4.2 Dark Energy
There are still many answers to discover.
- In 2011, Adam Riess shared the Nobel Prize in Physics with Brian P. Schmidt and Saul Perlmutter. But their work was far from over.
- We still do not understand the quantum underpinnings of dark energy, and still do not have a quantum theory of gravity.
- What we do have is the “recipe” for the universe. We know it’s made of about 0.05% planets, 0.5% stars, and 4% gas. Less than 5% of our entire universe is made of normal (what we refer to as baryonic) matter.
- About 25% of the universe is dark matter, and the remaining 70% is dark energy, meaning about 95% of the entire universe is in a form that we don’t quite understand.
- Fortunately, new instrumentation continues to help us probe these mysteries. In 2009, astronauts returned to the Hubble Space Telescope and installed two new cameras to aid in dark energy research.
New techniques for studying dark energy are constantly being invented.
- One new technique that Adam Riess is using with the new Hubble cameras is an improvement to the method of parallax.
- As previously mentioned, parallax loses accurate when the stars are very far away—for some such supernovae, the angle change his team is trying to measure can equate to 1% of a single-pixel on the Hubble’s detector.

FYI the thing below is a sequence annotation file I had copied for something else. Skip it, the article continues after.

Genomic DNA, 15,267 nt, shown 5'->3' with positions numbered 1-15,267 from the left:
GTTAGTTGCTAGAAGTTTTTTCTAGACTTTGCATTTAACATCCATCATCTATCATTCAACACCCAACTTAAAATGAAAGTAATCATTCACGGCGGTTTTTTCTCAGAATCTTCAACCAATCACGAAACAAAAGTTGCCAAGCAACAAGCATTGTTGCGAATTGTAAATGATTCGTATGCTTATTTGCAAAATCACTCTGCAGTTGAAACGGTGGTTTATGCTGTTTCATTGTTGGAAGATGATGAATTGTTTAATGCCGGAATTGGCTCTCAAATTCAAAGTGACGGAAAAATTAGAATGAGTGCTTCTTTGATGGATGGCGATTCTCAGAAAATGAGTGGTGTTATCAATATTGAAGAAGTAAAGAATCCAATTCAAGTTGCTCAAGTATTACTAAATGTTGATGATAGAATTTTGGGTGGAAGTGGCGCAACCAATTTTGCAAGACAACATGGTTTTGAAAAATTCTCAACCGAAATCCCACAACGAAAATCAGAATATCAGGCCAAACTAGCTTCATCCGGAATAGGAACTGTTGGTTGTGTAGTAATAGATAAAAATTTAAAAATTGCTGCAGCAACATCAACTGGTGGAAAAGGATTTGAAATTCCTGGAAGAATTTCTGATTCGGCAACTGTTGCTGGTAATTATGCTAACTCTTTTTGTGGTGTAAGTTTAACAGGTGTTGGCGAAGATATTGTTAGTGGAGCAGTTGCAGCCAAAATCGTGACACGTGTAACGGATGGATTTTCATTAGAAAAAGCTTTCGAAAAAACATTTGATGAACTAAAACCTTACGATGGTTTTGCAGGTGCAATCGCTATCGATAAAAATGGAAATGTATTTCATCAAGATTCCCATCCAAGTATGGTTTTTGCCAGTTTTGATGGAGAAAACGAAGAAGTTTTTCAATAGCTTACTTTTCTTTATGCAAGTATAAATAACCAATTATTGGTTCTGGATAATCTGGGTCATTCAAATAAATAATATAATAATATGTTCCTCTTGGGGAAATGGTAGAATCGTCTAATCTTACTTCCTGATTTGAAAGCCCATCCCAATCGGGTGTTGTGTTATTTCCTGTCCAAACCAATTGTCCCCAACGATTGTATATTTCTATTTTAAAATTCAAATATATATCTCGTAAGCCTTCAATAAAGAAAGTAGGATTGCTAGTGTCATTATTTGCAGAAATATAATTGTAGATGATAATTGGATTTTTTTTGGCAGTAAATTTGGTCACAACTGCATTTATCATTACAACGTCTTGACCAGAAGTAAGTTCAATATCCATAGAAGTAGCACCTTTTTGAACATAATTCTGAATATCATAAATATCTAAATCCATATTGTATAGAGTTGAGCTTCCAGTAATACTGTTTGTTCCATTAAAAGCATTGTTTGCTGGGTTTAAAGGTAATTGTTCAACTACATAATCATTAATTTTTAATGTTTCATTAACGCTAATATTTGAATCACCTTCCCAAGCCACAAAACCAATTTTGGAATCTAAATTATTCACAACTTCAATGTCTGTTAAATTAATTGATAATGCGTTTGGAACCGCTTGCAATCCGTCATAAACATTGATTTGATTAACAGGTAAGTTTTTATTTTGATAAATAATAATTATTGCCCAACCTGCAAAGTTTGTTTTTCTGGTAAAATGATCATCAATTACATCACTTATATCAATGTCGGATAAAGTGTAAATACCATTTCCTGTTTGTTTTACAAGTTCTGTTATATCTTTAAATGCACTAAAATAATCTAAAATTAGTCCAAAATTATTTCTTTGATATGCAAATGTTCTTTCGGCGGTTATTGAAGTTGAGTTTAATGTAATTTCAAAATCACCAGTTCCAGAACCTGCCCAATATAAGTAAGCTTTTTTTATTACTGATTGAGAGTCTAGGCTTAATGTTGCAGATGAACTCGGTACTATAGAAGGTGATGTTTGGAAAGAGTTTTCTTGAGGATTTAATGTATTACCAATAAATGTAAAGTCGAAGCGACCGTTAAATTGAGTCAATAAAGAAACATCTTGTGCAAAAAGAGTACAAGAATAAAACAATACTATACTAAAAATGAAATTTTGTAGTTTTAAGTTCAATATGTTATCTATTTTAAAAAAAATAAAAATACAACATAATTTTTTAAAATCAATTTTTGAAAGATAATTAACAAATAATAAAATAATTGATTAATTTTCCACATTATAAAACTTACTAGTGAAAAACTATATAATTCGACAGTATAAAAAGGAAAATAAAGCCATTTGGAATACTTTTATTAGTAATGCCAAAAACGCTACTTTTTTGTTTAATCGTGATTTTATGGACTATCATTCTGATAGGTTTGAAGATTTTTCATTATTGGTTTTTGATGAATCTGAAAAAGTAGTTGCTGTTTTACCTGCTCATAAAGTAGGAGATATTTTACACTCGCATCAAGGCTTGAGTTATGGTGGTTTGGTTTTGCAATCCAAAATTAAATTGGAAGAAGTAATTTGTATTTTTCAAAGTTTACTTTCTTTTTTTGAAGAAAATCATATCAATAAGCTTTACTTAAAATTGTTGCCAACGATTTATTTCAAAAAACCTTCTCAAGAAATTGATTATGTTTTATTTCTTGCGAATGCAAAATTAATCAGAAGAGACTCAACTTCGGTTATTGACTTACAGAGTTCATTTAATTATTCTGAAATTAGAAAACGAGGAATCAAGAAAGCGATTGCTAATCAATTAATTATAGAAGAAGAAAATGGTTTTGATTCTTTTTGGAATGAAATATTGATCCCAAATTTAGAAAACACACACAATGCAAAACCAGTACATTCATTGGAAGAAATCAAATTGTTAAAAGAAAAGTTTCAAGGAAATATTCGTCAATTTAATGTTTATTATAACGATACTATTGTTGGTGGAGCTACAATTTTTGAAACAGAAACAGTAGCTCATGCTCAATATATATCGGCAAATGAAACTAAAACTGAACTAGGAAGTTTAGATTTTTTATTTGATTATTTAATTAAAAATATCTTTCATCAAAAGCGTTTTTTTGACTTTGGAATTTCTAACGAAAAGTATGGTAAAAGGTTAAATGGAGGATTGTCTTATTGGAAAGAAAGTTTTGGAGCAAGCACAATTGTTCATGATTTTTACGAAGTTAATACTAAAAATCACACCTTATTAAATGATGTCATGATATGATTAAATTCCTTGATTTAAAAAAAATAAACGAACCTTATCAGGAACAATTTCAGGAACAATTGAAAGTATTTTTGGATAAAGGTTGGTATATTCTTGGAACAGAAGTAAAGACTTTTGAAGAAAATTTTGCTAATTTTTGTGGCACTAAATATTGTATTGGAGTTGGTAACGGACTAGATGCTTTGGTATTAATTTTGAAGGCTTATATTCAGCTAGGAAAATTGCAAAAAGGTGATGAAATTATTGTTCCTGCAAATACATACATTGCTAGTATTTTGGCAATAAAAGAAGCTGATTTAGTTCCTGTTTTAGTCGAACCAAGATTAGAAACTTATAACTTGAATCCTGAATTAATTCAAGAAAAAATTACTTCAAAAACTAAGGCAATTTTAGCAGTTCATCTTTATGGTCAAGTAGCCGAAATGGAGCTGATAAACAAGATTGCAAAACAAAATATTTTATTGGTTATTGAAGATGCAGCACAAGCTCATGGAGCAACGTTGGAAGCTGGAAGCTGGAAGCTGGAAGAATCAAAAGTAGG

- To increase the accuracy of these measurements, the camera is “dragged” along one direction while the shutter is open. Instead of getting two points of light, the telescope now measures two parallel lines of light.
- This makes it much easier to measure the separation—many more points of reference are involved in the measurement.
Studying dark energy is incredibly exciting for astrophysicists.
- Most of our universe consists of dark energy and we still do not understand its fundamental properties.
- Dark energy will dictate the fate of our universe, depending on how it changes over time.
- Most excitingly, the research touches upon three of the central pillars of modern physics—quantum mechanics, general relativity, and string theory.
- Studying dark energy might give us a clue of how to study physics at the interface of incompatible and mysterious regions of physics.